Summer days in the Carolinas start out like a dewy rose and finish like a frying pan.
Walk out in the morning to get your newspaper and you pause, look around, take a deep breath and think how perfect a morning this is.
False advertising. Fool’s gold. The organist cracking his knuckles before launching into some serious Bach.
By early afternoon, the air is like gravy, the temperature flirting with the 90’s, heat dancing off the streets.
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Nevertheless, we slather on the sunscreen and go out to play. There’s golf waiting out there and, ozone be darned, we’re going to play it, reasoning that if you’re going to play golf in the Carolinas in the summertime, you’re going to have to go out where the course is and it’s not air conditioned out there.
The calendar says it’s still springtime but the thermometer says it’s summertime. That’s not spring dripping off your forehead when you bend over a putt. That’s not spring staining your shirt or blouse. That’s plain old watermelon-eatin’, gone-fishin’, thunder-boomin’, mosquito-slappin’, shag-dancin’, iced tea-sippin’ summertime in the South.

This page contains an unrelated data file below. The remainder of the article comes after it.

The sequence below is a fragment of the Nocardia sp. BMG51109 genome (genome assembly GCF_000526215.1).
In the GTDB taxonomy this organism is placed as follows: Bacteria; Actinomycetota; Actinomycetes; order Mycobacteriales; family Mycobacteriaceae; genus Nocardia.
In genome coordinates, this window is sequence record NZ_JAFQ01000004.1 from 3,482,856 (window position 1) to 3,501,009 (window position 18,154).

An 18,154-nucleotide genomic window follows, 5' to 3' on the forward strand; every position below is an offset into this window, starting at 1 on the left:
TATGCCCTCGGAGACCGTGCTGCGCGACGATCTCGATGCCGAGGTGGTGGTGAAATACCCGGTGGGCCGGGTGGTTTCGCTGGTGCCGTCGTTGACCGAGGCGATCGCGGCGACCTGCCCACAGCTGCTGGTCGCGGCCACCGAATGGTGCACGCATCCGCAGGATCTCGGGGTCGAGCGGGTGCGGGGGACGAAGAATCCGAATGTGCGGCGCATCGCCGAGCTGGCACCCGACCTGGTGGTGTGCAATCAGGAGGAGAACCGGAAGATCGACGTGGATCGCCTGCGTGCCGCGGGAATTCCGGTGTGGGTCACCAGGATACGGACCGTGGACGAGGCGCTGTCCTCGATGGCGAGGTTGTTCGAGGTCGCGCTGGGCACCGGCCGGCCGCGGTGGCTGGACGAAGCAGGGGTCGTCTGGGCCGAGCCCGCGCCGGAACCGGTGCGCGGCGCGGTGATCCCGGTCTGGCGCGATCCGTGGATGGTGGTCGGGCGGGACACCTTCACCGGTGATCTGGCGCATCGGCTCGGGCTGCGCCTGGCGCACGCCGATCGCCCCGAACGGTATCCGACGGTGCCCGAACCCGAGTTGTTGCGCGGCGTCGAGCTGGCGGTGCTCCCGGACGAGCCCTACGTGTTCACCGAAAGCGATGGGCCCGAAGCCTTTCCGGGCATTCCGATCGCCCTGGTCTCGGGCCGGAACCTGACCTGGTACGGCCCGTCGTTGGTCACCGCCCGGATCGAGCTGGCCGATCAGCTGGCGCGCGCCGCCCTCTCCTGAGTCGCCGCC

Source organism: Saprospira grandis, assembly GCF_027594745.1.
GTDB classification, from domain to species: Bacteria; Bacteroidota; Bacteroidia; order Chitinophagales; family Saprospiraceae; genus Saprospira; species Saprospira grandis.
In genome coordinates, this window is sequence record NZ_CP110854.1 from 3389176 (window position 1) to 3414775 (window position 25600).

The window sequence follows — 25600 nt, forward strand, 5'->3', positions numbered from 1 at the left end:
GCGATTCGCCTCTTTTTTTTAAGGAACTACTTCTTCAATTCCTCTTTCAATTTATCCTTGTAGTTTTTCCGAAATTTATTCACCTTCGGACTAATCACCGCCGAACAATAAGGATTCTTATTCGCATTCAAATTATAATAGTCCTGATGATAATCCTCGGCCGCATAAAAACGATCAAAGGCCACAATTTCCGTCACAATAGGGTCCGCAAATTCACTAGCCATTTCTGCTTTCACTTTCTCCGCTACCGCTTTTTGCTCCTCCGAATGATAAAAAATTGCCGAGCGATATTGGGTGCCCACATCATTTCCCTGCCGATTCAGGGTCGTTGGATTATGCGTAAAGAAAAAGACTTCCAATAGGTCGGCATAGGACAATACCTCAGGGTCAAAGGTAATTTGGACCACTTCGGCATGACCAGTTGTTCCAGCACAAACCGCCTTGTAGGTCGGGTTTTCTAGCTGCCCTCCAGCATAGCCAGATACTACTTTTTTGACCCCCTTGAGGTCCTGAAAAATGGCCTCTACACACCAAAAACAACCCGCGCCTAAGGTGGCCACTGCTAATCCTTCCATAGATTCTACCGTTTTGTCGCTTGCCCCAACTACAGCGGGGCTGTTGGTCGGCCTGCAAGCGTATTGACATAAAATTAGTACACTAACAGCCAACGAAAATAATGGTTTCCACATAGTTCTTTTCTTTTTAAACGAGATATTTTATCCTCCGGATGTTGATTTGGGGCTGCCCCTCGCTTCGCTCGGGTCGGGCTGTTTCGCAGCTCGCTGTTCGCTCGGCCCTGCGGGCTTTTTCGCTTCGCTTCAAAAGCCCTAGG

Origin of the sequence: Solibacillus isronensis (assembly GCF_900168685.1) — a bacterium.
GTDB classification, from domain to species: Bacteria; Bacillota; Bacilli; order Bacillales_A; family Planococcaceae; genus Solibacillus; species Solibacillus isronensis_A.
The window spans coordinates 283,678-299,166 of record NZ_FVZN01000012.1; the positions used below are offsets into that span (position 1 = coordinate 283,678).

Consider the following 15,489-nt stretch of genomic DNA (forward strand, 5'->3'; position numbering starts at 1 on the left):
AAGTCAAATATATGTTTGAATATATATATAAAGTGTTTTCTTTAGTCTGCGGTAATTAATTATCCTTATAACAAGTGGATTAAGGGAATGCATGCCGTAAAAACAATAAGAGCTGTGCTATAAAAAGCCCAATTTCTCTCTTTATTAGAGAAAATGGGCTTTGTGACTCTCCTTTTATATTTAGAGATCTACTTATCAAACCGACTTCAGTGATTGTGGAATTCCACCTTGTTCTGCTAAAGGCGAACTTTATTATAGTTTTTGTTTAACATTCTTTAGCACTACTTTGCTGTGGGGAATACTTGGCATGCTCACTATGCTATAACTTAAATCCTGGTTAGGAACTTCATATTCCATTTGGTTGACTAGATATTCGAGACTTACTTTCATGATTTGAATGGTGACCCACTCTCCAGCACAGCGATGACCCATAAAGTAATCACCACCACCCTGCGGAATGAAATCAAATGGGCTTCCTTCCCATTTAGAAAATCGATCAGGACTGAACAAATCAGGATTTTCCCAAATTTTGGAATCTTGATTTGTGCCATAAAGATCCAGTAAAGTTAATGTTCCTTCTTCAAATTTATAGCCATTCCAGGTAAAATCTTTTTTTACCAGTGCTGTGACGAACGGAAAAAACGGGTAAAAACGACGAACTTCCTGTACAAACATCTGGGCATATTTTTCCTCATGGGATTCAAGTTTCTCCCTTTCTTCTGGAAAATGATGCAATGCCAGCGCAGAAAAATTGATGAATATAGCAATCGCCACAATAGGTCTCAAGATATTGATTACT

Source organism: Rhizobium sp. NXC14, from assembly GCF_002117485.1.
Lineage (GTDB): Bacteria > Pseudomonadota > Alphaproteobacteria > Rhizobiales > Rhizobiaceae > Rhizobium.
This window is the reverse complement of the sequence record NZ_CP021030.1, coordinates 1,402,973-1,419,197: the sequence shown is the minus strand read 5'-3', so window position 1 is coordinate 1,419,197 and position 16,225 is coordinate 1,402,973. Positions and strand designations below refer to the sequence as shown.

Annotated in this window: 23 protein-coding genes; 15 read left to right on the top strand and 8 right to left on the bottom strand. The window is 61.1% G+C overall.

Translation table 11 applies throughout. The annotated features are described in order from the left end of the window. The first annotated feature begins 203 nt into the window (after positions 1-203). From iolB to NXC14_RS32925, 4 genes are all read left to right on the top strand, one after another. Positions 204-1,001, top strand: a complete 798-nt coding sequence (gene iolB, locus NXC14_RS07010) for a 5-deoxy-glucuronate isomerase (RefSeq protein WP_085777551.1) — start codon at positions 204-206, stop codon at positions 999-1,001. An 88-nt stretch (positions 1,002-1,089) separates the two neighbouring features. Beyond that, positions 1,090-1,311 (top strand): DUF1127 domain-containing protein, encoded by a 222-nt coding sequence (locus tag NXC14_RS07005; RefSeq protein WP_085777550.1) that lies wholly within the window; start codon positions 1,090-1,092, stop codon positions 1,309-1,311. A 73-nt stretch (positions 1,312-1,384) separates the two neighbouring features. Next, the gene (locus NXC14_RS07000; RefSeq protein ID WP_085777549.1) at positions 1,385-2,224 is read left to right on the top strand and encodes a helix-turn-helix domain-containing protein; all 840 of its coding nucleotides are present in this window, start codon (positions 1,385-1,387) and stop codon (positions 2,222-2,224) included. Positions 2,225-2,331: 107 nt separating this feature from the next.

There’s actually a lot to like about hot weather golf. The courses are plush, the foliage is pretty and it’s not snowing. You don’t have to dress like an Eskimo. The ball seems to fly farther. The joints don’t creak as much. And the post-round coo-down tastes better.
And, in some places, there are bonuses. There’s a course down in eastern North Carolina that has the added summer attraction of big fat blackberries growing alongside one of the fairways. And there’s one in upper S.C. that runs alongside a peach orchard.
You don’t get a lot of blackberries or peaches in winter golf. You get frost bite.
You watch players – men and women – trudge in from a summer’s day round at your course looking like they’ve just finished a marathon in a downpour of rain and you think, you’ve got to love it.
Which, of course, is why we do it. That and the possibility that we may be a little bit crazy.